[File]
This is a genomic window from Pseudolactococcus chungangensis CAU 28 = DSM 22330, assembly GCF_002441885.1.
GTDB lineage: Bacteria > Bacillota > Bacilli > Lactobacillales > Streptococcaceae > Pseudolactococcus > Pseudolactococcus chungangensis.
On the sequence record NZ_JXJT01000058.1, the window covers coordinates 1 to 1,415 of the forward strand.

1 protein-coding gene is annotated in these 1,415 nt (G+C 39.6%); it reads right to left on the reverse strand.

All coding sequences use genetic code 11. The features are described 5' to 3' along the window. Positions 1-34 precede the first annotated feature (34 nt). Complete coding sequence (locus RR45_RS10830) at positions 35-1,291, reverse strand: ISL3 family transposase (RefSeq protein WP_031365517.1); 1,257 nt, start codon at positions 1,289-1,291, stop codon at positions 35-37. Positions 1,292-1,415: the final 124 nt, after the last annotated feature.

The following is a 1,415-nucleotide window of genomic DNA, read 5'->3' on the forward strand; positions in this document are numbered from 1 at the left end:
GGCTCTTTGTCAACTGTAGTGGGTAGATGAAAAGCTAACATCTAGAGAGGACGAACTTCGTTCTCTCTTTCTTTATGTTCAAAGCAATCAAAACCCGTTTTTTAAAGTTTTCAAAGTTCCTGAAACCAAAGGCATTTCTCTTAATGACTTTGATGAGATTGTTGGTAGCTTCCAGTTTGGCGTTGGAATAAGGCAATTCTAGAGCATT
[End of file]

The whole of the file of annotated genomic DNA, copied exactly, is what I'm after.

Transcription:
This is a genomic window from Pseudolactococcus chungangensis CAU 28 = DSM 22330, assembly GCF_002441885.1.
GTDB lineage: Bacteria > Bacillota > Bacilli > Lactobacillales > Streptococcaceae > Pseudolactococcus > Pseudolactococcus chungangensis.
On the sequence record NZ_JXJT01000058.1, the window covers coordinates 1 to 1,415 of the forward strand.

1 protein-coding gene is annotated in these 1,415 nt (G+C 39.6%); it reads right to left on the reverse strand.

All coding sequences use genetic code 11. The features are described 5' to 3' along the window. Positions 1-34 precede the first annotated feature (34 nt). Complete coding sequence (locus RR45_RS10830) at positions 35-1,291, reverse strand: ISL3 family transposase (RefSeq protein WP_031365517.1); 1,257 nt, start codon at positions 1,289-1,291, stop codon at positions 35-37. Positions 1,292-1,415: the final 124 nt, after the last annotated feature.

The following is a 1,415-nucleotide window of genomic DNA, read 5'->3' on the forward strand; positions in this document are numbered from 1 at the left end:
GGCTCTTTGTCAACTGTAGTGGGTAGATGAAAAGCTAACATCTAGAGAGGACGAACTTCGTTCTCTCTTTCTTTATGTTCAAAGCAATCAAAACCCGTTTTTTAAAGTTTTCAAAGTTCCTGAAACCAAAGGCATTTCTCTTAATGACTTTGATGAGATTGTTGGTAGCTTCCAGTTTGGCGTTGGAATAAGGCAATTCTAGAGCATT